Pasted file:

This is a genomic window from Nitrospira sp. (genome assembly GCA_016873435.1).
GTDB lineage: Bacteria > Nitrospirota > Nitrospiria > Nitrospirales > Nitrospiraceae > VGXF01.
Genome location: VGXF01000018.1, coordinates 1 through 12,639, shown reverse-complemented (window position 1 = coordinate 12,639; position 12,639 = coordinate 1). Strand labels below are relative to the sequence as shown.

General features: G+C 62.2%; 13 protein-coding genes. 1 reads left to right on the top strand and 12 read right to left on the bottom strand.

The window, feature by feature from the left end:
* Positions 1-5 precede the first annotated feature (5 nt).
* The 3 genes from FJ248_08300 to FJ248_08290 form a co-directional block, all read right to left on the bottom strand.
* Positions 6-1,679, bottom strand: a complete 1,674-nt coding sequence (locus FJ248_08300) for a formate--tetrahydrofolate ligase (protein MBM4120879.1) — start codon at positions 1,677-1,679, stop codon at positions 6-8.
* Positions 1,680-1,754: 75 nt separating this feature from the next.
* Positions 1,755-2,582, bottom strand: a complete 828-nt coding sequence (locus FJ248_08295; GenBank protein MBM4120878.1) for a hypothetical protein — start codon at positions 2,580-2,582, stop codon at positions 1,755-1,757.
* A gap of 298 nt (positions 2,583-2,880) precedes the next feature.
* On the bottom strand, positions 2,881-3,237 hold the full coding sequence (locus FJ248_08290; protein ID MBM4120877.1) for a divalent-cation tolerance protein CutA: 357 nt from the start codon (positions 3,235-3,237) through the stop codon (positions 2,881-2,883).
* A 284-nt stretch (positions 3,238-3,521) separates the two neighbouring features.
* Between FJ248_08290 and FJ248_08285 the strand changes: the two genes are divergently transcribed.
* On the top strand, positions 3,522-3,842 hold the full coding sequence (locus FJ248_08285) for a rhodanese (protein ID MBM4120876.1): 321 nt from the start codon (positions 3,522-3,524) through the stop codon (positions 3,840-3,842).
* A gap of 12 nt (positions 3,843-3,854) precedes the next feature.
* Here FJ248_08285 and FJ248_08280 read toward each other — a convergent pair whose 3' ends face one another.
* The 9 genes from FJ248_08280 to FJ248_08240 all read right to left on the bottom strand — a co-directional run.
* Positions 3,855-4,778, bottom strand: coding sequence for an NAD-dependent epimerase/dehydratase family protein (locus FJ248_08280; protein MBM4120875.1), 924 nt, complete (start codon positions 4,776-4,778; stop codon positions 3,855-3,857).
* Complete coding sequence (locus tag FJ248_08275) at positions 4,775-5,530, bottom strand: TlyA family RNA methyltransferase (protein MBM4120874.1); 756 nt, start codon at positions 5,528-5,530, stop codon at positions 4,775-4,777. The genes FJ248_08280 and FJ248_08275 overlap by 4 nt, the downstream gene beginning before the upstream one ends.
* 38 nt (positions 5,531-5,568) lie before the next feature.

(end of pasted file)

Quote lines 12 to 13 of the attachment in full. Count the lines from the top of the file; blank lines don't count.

* On the bottom strand, positions 2,881-3,237 hold the full coding sequence (locus FJ248_08290; protein ID MBM4120877.1) for a divalent-cation tolerance protein CutA: 357 nt from the start codon (positions 3,235-3,237) through the stop codon (positions 2,881-2,883).
* A 284-nt stretch (positions 3,238-3,521) separates the two neighbouring features.